Horton grew up in the rough-and-tumble neighborhood, one of 21 children to parents who both were killed in a New Year's Day car accident in 1965 — before the start of Horton's third year with his hometown Tigers.
Horton credits a lot of people for his upbringing and success — from his days starring at Detroit Northwestern, to 15 seasons with the Tigers — including his parents, and before and after they died, Judge Damon Keith, who became a father figure. Keith provided Horton the confidence he could be a baseball star, when Horton grew up thinking he would become a firefighter.
Keith died last month.
"Mother Keith and Judge Keith became my parents," said Horton, adding Judge Keith liked to tell him, "Keep your ears open, your mouth shut and you'll learn something."
Horton, now 76 and relatively healthy after some scares in recent years, played 18 seasons in Major League Baseball, almost all of them with the Tigers. He hit 325 career home runs and had 1,163 RBIs, and was a key member of the 1968 World Series champions. He also was a central figure off the field, famously hopping atop a police car, in his Tigers uniform, to plead for peace during the 1967 riots.
The Tigers traded him to the Texas Rangers in 1977, and he played briefly with them, the Cleveland Indians, Oakland A's, Toronto Blue Jays and Seattle Mariners before retiring after the 1980 season.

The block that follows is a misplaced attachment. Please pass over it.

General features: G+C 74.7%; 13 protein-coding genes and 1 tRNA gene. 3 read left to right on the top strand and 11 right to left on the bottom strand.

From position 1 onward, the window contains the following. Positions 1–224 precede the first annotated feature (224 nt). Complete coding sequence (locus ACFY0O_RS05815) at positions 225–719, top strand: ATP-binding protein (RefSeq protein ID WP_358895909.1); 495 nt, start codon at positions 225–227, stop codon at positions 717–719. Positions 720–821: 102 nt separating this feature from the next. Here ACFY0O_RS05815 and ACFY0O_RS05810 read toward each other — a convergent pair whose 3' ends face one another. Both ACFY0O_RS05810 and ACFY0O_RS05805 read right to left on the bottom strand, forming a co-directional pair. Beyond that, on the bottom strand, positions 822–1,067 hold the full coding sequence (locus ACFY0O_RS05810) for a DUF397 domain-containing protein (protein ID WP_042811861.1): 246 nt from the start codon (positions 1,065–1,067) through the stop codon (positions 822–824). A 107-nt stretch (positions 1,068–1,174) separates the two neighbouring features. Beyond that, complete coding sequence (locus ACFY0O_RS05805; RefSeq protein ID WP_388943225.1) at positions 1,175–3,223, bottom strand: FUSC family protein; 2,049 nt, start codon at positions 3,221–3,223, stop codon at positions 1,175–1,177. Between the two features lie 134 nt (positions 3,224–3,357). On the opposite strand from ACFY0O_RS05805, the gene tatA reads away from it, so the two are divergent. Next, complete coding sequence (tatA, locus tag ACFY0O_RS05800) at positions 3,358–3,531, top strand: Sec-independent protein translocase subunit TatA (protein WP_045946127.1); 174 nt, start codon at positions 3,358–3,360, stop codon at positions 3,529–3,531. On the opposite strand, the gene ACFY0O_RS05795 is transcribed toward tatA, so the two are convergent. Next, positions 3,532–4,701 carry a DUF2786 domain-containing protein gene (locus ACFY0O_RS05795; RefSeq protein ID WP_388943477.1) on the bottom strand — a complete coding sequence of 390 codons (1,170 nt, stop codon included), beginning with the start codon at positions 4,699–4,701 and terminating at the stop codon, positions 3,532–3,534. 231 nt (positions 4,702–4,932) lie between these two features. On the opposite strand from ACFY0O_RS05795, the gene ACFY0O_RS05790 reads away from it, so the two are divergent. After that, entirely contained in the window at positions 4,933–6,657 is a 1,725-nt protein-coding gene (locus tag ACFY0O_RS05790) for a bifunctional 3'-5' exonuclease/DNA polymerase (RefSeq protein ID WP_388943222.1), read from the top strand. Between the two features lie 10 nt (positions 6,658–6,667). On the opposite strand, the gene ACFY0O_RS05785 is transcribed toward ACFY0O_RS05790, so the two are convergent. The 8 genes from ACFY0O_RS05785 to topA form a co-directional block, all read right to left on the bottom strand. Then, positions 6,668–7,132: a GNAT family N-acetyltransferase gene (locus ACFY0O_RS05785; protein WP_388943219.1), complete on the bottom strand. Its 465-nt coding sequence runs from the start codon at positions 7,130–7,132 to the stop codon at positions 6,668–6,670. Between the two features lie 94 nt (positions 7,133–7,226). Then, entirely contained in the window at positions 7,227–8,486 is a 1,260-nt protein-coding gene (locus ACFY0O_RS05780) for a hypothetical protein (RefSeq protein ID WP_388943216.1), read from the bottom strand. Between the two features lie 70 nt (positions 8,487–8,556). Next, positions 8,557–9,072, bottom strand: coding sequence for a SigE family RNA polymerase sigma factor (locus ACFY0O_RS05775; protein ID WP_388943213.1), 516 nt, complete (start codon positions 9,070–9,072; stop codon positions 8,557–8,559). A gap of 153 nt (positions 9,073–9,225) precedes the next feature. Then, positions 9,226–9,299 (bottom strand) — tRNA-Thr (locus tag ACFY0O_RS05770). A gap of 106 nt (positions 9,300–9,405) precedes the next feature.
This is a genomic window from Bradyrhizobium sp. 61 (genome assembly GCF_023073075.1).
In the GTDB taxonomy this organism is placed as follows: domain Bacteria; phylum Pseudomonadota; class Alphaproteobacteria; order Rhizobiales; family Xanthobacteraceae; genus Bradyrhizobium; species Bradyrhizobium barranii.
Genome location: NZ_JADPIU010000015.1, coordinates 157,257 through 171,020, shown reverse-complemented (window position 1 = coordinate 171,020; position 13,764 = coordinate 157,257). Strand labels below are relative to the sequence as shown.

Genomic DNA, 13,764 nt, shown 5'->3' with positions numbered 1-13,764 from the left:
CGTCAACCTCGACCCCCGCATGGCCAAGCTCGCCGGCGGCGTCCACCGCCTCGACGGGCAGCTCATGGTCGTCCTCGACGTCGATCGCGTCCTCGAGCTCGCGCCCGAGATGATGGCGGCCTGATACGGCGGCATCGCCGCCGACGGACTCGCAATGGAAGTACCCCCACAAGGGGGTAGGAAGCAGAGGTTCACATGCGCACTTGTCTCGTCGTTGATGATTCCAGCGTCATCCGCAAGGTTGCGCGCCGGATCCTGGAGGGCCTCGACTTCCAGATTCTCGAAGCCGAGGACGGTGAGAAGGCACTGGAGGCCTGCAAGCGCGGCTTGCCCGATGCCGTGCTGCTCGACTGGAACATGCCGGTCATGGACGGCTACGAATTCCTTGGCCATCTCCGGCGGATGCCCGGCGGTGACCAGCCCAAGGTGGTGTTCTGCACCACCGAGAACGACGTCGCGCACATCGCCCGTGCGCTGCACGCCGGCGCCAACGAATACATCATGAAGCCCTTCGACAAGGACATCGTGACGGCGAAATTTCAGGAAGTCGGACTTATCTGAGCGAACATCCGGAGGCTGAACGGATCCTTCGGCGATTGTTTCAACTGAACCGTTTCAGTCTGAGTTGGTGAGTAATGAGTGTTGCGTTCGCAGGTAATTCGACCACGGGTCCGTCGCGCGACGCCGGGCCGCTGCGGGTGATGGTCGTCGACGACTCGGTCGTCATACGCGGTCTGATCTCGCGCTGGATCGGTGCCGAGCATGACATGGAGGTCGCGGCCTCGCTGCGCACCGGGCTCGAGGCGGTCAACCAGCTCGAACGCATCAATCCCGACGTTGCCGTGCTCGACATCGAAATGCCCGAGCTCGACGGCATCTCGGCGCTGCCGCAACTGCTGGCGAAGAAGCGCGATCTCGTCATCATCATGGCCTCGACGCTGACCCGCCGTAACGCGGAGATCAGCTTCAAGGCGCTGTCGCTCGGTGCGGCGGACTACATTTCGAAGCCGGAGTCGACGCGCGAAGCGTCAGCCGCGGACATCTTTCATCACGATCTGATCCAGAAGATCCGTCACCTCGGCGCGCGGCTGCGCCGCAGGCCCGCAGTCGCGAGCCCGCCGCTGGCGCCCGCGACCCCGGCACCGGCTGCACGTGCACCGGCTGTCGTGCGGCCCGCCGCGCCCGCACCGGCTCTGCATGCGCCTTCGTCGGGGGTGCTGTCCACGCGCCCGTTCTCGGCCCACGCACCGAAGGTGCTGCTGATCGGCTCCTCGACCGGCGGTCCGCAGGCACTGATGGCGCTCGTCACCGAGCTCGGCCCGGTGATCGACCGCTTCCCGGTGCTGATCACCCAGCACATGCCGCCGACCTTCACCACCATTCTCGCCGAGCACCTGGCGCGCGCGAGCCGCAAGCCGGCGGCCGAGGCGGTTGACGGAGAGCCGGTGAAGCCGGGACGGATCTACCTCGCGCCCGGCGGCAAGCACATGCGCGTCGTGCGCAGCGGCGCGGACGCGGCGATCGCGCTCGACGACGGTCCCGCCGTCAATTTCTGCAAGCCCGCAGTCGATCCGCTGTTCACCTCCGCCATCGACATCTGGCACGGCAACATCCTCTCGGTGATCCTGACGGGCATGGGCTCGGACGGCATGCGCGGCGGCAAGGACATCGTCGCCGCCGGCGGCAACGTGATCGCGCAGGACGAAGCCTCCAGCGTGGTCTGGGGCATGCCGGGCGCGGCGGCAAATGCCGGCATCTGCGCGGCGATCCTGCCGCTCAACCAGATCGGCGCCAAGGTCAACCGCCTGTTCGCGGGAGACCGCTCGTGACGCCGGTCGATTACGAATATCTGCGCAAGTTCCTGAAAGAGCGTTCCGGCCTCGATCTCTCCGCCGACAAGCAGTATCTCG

It didn't take him long to return home, and in 2000, Mike Ilitch made Horton's No. 23 the only number to be retired by the franchise which didn't belong to a member of the Baseball Hall of Fame. There's a statue, too. That's how much Ilitch thought of Horton's impact. In 2001, Horton joined the front office, and in 2002, he was named special assistant to the president, a role he continues today, alongside Al Kaline.
"Willie is truly my hero, and has been my hero for a long time," Jones said. "Willie, I love you so much. This could not happen to a better person."
Wednesday's ceremony was just the latest in a long line of honors over the years for Horton, whose work in the community and with children is legendary in Detroit circles. He has his name on the softball diamonds at Detroit Northwestern, as well as on the field at the new Tiger Stadium, revitalized by the Detroit Police Athletic League. He was given the Spirit of Detroit Award in 2004 and The Order of Saint Maurice, the highest military honor given to civilians, in 2006.
Every Oct. 18, his birthday, is officially "Willie Horton Day" in the state of Michigan.
It's been quite a life, to be sure, and one that got its start right there at the corner of Canfield and the Lodge, which may look different these days — but will always be home.
"It's changed big time. I used to box right across the freeway," Horton said, pointing across the Lodge, following the dedication ceremony, at which he was joined by wife Gloria, their children and several other family members. "I'm the youngest of 21 kids. I've got one sister left, and me. And I had an opportunity to tell each and every one of them before they left, how much they meant to Willie Horton and his life. They kept me out of bad traffic and drug free.
"I'm just proud to be here today.
"I never envisioned this."
Clark Doman contributed to this report;